This KTP focused on investigating the application of liposome formulations to improve the efficacy of drugs delivered via Lonza‘s liquid-filled capsules.

KTP Associate: Swapnil Khadke 

University University of Strathclyde

Company Lonza

The project

The objective of this programme was to investigate the application of liposome formulations to improve the efficacy of drugs delivered via Lonza‘s liquid-filled capsules. Liposomes are spherical lipid vesicles, traditionally delivered via injection, which release their drug cargo into the target site by mimicking cell walls. 

It has not been considered feasible to deliver liposomes orally due to degradation within the gastrointestinal (GI) tract. This programme involved a new approach to overcome this limitation by using Lonza’s liquid-filled capsule formats to protect the liposomes as they travel through the GI tract. The programme involved investigation into the application of various drugs including: 

  1. An antibiotic agent. Antibiotic resistance represents a serious health issue in modern health care. Should the enhanced efficacy be demonstrated with liposomal formulations, this would represent a significant advance in tackling antibiotic resistance.
  1. An anti-inflammatory agent, to be determined for the treatment of colonic disease such as Crohn’s. Some of the anti-inflammatory agents can have serious side effects and are best delivered locally.

The KTP Associate:

The project has introduced a new technique for Lonza to manufacture capsule-based drugs using liposomes. The data generated has been strong and the liposome formulations have shown improved efficacy in-vitro, in comparison to the drug alone. 

This project is particularly exciting as it has the potential for these formulations to improve the current therapy for the disease states targeted. The possibility of the reduced human dose will allow for a significant reduction in cost compared to traditional methods. 

  • Swapnil delivered all the outcomes of the 28-month project on-time and on-budget, successfully developing a new drug delivery technique. 
  • He is in the process of submitting a patent for which he is the inventor, entitled “Local delivery of liposome to the lower GI tract”. 
  • He improved his skills in formulation development to scale up the liposome manufacturing process. 
  • He supervised three Masters students who performed experiments for the project and created a business model to allow Lonza to utilise the new technologies.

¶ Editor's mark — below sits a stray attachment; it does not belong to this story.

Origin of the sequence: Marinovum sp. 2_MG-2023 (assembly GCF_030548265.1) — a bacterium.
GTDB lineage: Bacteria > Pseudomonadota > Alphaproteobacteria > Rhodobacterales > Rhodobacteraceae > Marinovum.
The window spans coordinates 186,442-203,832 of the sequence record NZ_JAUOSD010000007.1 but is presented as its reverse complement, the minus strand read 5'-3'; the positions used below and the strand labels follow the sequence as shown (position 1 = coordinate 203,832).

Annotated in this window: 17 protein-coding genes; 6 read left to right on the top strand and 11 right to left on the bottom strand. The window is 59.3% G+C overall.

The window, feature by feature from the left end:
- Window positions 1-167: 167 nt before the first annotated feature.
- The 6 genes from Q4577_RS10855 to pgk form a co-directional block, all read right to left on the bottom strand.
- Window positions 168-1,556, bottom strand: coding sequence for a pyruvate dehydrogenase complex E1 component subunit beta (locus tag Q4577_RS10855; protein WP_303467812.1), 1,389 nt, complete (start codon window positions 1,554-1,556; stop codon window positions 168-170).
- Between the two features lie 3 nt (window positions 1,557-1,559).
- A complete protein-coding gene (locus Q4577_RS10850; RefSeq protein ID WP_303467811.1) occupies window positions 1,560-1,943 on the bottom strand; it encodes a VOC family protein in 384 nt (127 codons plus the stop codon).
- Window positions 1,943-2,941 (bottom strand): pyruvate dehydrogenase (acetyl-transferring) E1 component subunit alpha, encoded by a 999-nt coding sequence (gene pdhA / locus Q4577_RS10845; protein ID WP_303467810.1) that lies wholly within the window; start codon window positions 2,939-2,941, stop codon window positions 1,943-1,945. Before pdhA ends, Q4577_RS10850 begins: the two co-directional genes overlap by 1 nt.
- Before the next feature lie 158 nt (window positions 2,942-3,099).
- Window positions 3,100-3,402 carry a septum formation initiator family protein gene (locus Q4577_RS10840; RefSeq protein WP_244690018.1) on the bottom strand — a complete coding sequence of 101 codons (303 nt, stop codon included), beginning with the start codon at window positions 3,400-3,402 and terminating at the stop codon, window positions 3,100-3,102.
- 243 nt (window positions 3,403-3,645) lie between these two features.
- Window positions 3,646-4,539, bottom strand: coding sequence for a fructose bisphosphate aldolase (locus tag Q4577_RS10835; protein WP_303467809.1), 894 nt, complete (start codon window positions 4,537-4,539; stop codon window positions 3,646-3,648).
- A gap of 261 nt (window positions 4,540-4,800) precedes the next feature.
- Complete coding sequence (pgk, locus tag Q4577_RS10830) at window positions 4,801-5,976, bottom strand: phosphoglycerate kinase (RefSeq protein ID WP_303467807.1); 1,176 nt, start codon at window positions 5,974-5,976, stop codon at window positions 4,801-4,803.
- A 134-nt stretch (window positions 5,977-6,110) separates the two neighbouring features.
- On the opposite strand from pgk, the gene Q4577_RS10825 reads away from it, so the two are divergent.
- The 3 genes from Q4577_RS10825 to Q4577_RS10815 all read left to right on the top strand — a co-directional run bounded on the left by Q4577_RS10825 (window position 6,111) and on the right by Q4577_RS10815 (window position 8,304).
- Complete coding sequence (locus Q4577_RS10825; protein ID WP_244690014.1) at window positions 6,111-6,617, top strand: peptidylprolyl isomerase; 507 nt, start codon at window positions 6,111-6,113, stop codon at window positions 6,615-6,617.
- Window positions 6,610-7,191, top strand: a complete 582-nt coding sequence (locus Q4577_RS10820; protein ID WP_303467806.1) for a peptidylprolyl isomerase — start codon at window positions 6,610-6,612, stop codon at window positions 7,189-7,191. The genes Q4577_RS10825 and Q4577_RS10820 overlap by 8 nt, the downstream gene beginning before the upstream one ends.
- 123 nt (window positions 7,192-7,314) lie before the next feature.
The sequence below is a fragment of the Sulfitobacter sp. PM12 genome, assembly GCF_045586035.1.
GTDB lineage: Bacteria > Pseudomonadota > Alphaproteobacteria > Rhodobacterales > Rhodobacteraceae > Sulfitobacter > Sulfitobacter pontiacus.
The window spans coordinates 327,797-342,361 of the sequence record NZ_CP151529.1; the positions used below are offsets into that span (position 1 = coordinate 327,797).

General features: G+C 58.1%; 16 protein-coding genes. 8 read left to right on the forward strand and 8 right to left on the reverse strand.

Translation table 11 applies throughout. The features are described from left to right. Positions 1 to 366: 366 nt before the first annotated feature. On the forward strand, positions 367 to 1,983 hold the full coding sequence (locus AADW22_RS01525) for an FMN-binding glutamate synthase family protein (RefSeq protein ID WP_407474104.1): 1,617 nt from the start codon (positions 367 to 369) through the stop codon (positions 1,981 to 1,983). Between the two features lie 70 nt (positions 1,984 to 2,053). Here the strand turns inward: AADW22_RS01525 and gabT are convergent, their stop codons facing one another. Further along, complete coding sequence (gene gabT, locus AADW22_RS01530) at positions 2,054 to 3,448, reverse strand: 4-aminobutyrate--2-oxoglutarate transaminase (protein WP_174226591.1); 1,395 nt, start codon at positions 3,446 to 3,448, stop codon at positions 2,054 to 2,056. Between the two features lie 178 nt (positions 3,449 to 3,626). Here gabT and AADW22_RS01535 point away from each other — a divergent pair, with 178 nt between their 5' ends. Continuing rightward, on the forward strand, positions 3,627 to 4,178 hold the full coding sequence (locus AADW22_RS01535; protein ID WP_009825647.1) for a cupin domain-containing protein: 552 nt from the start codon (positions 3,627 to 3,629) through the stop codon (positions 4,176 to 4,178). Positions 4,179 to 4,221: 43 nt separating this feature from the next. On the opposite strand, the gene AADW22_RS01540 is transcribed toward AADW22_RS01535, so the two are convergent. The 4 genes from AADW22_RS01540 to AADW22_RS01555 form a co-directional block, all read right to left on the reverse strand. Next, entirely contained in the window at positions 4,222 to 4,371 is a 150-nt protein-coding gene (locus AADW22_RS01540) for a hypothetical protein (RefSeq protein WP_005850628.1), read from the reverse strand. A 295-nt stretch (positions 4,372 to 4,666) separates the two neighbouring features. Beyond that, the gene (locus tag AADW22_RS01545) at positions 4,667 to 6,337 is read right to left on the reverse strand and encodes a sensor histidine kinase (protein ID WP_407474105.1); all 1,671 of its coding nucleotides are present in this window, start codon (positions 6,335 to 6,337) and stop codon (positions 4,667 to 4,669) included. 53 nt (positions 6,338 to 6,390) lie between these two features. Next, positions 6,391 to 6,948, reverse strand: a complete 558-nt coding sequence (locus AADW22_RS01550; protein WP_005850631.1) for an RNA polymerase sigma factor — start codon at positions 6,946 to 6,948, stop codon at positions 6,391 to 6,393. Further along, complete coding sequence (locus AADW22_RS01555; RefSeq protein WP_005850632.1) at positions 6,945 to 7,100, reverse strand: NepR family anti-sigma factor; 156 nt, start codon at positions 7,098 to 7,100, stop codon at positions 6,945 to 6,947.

• He organised seminars and workshops to share his knowledge with partners at Lonza. 
  • Published 15 abstracts and shared the outcomes in 7 oral presentations at international conferences in Spain, UK, Germany, Japan and the USA. 
  • He won a Young Scientist award for this work in Sapporo, Japan. 
  • Ensured knowledge transfer, and delivered seminars that have trained scientists at Lonza to perform the new techniques with the possibility of setting up an independent liposome manufacturing facility at Lonza in the future. 

Through the KTP, Lonza has been able to keep at the cutting edge of liposome research and development to ensure that the project is moving ahead of the current literature. In this collaboration, Lonza has been able to use modern liposome manufacturing equipment and techniques at the University of Strathclyde, which allowed the company to proceed to development without significant equipment investment, leading to substantial cost savings.

Winners of this category will be announced in advance of the KTP Virtual Awards Ceremony which is at 4-5pm on Wednesday 9 September. Join us in our virtual world to celebrate all the winners – register here.

See below for a profile of each of the 18 finalists in the Future Innovator category of this year’s KTP Best of the Best Awards:

Muddasar Anwar  Delivering innovation for Sustainable Drainage System to prevent flooding.

Blessing Mbipom Creating online learning for GPs.

Laurence Foster: Innovations to “print” structures, transforming house building.

Declan Bryans: Creating greener energy with innovations in flow batteries.

Elle Perschke: Applying B2C methodologies to launch a new product within a B2B company.

Mark Gilmore: Development of new class of greener ionic liquid, with multiple potential applications.

Khai Nguyen: Inventing a new silicone composite for consumer fixing brand, Sugru.

Swapnil Khadke: Creating new liposome formulations for application in drug delivery

Leona McGirr: Creating an Antibody Library for fully human antibodies.

Dan Hicks: Developing a new design and testing process for electric trails bikes.

Dmitry Bogachov: Advancing Materials Science for Anilox technology.

Andrew Grounds: Transforming business models for Social Enterprise.

Lyndsey McKirdy: Enhancing data science capability at Aggreko.

Jack Tallant: Transforming reporting and delivery of Charity’s activities.

Xi Liu: Using AI to develop fraud detection and prevention services for law firm.

Alex Komninos: Transforming spreadsheets in to cognitive models at IBM

Harvey Kangley: Delivering exceptional NPD for rail electrification

George Harris: Developing advanced engineering for intruder detection systems.

The Future Innovator category of the KTP Awards is supported by Ashorne Hill – a specialist training company which runs training programmes for all KTP Associates.

Want to find out more about working as a KTP Associate? More information here, and see the latest vacancies here.






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